Someone Like You (The Baxters #30) - Karen Kingsbury


Like a tumor in her chest, for twenty-two years Brooke Baxter West had carried the lie.

Every morning she woke to the reality of it. She lived and loved around it and tried not to think about the way it pressed against her heart and soul and how it sometimes took her breath. But the bombshell that was her very life had never felt more ominous, never consumed her the way it did today.

Here in Amon G. Carter Stadium at her daughter Maddie’s graduation from Texas Christian University.

Brooke slid a little closer to her husband, Peter. He was on her side, at least that. She put her arm around their younger daughter, Hayley. Brooke’s dad and stepmom were here, too—John and Elaine Baxter. Also Maddie’s longtime boyfriend, Connor Flanigan.

All six of them sat in the stands together, thrilled that the day had finally come. Brooke glanced at Connor, at the anticipation in his expression and the way his eyes locked onto the place midfield where Maddie sat with her class. The boy had loved Maddie for years. He’d already talked to Peter. The engagement was coming. Probably as soon as they returned to Bloomington. Maybe even at the party the extended family was throwing for Maddie.

A party happening tomorrow night.

She drew a deep breath and leaned into Peter’s shoulder. Graduates were still streaming into the stadium, still filling the seats while a marching band played from the bleachers across the field. The ceremony wouldn’t begin for another ten minutes at least. “Can you believe it?” Brooke turned to her husband. “When did she grow up?” Brooke found their daughter amidst the sea of students on the field. Tan high heels and a white sundress beneath her navy gown.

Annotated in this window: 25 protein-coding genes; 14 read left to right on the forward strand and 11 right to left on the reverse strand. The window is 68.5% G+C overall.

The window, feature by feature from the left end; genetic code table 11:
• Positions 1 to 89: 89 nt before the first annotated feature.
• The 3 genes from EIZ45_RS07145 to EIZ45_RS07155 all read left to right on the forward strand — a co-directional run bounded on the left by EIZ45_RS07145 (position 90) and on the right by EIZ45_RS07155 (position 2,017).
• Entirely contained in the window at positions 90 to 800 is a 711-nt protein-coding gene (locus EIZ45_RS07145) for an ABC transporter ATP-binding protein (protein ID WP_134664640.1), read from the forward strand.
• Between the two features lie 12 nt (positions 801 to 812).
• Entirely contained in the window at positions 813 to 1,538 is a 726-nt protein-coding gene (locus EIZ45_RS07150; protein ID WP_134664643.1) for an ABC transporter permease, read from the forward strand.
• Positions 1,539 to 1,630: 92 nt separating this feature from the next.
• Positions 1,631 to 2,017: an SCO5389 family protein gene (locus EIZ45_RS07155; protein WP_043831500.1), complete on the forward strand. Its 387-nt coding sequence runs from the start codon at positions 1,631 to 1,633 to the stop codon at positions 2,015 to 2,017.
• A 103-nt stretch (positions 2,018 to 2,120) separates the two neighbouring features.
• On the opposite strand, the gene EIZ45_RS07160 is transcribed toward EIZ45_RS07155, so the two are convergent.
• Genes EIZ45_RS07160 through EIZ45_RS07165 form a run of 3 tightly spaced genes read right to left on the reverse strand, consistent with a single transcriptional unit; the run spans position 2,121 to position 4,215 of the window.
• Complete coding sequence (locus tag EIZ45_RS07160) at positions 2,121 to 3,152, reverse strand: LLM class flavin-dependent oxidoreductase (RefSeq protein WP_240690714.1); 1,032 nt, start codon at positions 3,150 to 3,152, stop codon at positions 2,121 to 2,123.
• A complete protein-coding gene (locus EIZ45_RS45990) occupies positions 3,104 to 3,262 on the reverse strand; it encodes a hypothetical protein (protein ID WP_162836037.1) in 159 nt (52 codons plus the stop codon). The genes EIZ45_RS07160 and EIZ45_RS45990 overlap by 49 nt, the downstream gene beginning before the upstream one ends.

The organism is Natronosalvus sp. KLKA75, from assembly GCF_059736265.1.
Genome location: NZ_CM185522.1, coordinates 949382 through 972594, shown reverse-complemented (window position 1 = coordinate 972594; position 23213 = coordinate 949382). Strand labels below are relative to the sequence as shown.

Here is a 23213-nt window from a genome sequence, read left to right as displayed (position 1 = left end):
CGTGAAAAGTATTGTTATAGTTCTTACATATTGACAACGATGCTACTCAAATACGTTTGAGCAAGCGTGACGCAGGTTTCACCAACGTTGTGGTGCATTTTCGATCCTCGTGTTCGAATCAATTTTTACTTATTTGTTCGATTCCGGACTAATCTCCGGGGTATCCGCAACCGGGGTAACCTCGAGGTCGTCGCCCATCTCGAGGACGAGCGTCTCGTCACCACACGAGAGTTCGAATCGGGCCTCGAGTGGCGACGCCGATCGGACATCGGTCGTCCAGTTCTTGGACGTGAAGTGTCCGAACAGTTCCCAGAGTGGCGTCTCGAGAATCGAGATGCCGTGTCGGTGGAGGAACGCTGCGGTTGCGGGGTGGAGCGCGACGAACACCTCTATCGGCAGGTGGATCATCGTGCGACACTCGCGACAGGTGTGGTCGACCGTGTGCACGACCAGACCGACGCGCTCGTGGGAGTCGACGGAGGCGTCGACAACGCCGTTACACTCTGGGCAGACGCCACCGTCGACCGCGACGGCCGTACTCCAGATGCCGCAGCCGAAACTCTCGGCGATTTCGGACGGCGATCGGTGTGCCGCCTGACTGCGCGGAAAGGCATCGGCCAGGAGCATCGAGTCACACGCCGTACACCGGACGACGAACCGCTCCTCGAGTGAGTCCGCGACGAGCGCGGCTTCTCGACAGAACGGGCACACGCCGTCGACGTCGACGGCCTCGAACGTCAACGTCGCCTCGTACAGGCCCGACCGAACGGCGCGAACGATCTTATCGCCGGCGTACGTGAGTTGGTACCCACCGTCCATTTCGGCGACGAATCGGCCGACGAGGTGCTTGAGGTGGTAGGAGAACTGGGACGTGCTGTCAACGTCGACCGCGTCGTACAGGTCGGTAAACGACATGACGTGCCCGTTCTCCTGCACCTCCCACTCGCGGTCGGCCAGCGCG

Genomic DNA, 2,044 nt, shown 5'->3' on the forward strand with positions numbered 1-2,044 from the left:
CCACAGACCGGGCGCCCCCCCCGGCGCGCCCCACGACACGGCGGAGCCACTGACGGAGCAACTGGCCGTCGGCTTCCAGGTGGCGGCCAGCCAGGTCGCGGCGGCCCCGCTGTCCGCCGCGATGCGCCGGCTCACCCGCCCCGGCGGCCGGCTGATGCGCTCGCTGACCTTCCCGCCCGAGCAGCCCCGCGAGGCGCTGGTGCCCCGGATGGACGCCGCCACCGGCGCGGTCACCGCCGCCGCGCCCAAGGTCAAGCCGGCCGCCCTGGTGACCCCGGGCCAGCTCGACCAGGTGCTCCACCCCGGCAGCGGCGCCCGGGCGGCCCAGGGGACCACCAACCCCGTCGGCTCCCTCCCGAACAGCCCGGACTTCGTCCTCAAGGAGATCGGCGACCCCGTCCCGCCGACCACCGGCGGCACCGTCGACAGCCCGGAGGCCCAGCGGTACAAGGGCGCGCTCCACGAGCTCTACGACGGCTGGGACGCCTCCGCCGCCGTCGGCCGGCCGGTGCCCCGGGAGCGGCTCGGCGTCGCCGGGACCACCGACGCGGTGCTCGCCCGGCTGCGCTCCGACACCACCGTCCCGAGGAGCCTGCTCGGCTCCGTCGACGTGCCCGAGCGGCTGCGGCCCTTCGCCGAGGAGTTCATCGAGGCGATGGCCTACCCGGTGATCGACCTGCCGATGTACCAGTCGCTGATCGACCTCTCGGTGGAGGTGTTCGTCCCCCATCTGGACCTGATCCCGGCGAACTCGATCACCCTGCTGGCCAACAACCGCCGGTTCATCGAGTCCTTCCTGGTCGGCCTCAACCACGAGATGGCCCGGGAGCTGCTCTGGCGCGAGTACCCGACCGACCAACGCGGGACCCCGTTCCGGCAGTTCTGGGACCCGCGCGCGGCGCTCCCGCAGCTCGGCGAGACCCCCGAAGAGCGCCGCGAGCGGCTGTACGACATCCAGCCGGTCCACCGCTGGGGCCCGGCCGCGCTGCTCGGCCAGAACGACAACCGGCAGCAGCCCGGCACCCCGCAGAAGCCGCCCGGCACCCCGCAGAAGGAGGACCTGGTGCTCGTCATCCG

“One day at a time.” Peter shaded his eyes and looked at the field. “Every morning moved her closer to this day. Diapers and pigtails, homework and prom dates. All of it went way too fast.” Peter took Brooke’s hand and sat a little straighter. His smile barely lifted the corners of his mouth. “I’m proud of her. All she’s accomplished.”

He was right. Better to think about Maddie’s success than Brooke’s own weighty lie. Maddie had started her college career as a dancer. Back then all she talked about was Broadway and the New York City Ballet. But midway through her sophomore year she found a different passion.

Working with animals.

On breaks from school, Maddie had volunteered at the Humane Society and spent twenty hours a week at a local veterinarian’s office. Last summer she interned at the Indianapolis Zoo in the animal husbandry division and now she was waiting for a call from her supervisor about a more long-term position.

“I like the stripes.” Brooke’s dad grinned at her from two seats down. “She’s easy to spot.”

“That she is.” Brooke smiled down at their daughter, her cap decked in black-and-white zebra stripes. “She should hear about the position by the end of the week.”

Hayley nodded. “Maddie is a zoo worker. I know it … I already talked to Jesus.”

Of course she had. Brooke patted Hayley’s hand. “You’re such a good sister, Hayley.”

She smiled. “I try.”

For a long moment Brooke studied her other daughter. Hayley was only a few years younger than Maddie, a pretty blonde with special needs because of a near-drowning accident when she was only three. Hayley had a job at the local market with a group of friends who shared her limitations. She also had a boyfriend. But still Brooke wondered.

Was Hayley’s accident a punishment from God? His way of repaying Brooke for the lie that at the time of Hayley’s accident was